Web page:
Going to Work by Staying at Home

Roberta Scott, Director, NM Small Business Development Center at UNM-Valencia

Roberta Scott, Director, NM Small Business Development Center at UNM-Valencia

Frequent reports of massive nationwide layoffs and ongoing anxiety about the economy are making more people wonder if this is the year to start controlling their own financial destinies by starting a business that’s compact enough to run from home, especially since cell phones, computers, the Internet and faxes make it easy to conduct business with potential clients and suppliers.

Advances in communications and office technology and the ongoing shift from a manufacturing to a service economy are among the many forces remaking Americans’ assumptions about work. Many workers are weary of the congestion, road rage, weather-related dangers and time loss that make commuting such a grind. Working parents often want more time with their children than they have when employed outside the home for someone else.

And while many workers are grateful just to have a job in a time of growing unemployment, others want more from work than just a steady paycheck and benefits — especially those who have lived through past downturns and are tired of forgoing raises and watching benefits erode as their employers struggle to survive. They want work that is challenging, interesting and fulfilling, and they want control over their time, their work and their health.

The balance sheet

Working at home isn’t stress free, but the stresses are different and more manageable. The savings, too, can be substantial for home-based workers when one considers the typical costs associated with keeping a conventional job: gas and upkeep for an automobile or public transit tickets, clothing or uniform costs, child care, restaurant lunches and so on. Better yet, the costs of maintaining a home office are deductible on federal income taxes.

But self-employment isn’t for everyone. Home-based businesses only work if the owners are self-starters and their own best critics. They have to be ambitious enough to solicit work and perform as promised. In addition to providing a product or service, they’re in charge of marketing and promotion, sales, customer service, maintenance, bookkeeping and so on. And they have to be courageous enough to work without up-front guarantees of income or outcome.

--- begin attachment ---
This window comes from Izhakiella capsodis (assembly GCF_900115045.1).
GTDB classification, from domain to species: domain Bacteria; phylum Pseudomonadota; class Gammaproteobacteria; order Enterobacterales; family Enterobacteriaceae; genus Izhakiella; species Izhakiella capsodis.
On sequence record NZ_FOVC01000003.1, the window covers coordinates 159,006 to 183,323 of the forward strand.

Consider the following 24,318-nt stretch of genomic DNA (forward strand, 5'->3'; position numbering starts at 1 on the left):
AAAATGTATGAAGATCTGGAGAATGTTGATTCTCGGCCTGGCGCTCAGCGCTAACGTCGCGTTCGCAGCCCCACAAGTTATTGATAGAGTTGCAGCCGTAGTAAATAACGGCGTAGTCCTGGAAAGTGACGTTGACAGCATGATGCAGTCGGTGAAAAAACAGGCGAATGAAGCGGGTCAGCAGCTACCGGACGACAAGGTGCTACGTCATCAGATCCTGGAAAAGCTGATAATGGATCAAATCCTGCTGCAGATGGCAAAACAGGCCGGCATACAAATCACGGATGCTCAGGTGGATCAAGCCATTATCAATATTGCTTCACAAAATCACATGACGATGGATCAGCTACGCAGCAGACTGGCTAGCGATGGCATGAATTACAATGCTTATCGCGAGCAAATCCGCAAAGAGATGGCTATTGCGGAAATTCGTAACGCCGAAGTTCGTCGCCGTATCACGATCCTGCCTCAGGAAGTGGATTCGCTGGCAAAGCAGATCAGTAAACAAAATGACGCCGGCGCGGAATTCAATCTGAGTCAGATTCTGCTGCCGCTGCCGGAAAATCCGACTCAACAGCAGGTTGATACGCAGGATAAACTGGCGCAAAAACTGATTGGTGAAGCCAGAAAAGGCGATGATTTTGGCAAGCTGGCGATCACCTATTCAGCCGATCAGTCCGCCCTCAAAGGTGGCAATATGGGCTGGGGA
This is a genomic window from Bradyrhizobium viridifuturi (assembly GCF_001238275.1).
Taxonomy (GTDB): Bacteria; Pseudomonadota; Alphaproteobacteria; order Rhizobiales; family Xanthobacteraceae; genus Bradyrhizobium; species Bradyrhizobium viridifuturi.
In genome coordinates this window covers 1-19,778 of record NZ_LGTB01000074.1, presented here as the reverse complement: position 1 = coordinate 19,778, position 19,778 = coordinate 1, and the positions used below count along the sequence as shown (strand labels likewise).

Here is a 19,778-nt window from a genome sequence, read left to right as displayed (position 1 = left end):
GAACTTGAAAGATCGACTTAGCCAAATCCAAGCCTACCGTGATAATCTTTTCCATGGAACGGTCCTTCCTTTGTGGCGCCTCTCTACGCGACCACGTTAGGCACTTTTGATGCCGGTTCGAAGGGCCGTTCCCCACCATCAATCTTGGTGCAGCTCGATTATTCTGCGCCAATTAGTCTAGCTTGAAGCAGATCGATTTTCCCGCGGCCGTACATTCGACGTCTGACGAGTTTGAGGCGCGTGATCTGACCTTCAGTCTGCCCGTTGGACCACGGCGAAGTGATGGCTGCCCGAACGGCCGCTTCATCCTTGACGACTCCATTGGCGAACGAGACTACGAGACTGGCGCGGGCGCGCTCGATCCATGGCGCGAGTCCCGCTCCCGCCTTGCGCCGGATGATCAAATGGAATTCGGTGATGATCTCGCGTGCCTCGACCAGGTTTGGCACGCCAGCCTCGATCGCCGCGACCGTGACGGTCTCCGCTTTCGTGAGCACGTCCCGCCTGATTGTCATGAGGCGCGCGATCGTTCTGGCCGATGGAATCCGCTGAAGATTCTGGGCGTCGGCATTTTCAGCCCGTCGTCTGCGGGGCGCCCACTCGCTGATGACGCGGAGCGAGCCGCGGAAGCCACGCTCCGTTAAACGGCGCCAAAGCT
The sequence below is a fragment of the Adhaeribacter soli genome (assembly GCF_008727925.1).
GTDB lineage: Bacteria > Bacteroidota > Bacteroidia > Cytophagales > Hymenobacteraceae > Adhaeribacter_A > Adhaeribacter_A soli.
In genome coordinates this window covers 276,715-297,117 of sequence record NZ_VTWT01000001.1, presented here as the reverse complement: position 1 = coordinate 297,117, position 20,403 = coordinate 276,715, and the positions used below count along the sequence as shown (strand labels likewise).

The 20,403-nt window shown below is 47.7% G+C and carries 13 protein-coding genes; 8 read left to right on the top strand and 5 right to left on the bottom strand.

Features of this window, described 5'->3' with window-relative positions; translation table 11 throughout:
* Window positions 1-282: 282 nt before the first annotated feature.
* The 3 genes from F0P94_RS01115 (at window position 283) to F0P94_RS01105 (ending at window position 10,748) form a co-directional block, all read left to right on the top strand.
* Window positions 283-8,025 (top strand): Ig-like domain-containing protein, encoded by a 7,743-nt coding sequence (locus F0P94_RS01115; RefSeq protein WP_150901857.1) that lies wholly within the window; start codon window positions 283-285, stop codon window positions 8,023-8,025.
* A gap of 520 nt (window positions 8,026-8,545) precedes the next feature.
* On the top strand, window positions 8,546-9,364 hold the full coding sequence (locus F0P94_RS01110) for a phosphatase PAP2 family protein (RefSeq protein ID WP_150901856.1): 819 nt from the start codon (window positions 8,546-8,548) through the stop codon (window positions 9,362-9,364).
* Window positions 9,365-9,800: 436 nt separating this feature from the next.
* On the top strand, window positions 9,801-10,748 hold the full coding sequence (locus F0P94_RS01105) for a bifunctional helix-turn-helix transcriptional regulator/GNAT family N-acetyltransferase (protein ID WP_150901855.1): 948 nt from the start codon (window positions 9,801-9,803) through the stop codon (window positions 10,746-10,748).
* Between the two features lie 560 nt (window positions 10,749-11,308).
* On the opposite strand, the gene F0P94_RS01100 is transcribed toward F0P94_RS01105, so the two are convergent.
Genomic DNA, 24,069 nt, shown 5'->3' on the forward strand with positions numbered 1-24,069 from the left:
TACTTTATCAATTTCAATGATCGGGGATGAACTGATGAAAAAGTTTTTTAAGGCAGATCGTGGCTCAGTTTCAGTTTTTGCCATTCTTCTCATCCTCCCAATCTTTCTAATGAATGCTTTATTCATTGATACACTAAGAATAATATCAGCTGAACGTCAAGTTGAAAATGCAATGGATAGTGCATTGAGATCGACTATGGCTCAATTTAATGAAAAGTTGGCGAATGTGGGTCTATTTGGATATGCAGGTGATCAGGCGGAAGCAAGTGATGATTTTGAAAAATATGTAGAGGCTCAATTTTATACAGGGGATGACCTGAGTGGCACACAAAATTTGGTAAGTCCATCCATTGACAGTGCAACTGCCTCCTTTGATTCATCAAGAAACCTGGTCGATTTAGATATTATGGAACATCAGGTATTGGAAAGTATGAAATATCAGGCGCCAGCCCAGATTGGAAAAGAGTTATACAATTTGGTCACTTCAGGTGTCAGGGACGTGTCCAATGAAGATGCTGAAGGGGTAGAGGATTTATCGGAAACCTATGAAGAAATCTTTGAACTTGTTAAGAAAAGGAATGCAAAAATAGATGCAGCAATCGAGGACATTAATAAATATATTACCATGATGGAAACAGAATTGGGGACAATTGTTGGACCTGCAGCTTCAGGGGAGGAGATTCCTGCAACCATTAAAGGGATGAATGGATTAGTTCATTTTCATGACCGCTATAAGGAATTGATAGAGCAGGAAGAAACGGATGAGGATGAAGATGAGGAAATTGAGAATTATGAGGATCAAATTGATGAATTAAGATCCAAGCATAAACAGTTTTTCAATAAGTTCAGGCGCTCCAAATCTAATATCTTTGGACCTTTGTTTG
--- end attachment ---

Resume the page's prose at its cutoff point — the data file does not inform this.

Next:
Working from home usually requires more effort, time and skills than working in a conventional job. Basic business knowledge is a must, and those who don’t understand organization, decision making, time management and communication should learn these skills before striking out on their own.

And even though the distractions encountered at home are usually more pleasant than those at an office where you have no choice of co-workers, workload or working conditions, they’re still a cramp on attention and productivity. A separate office in the home is one way to limit interruptions from family members or pets and to create a professional environment.

If you go solo

Those considering a home-based business should first compose a business plan that describes the products or services to be offered and considers consumer demand and competitors. A frank appraisal of one’s expertise and financial resources is essential.

A home-based freelancer must also consider what zoning regulations apply to the neighborhood in which the business is based to avoid conflict with neighbors and public officials. Separate telephone and bank accounts can prevent business expenses and revenues from mixing with family finances and making tax preparation a nightmare.

More information about home-based businesses can be found at the Web site of the New Mexico Small Business Development Center network.

Article 67

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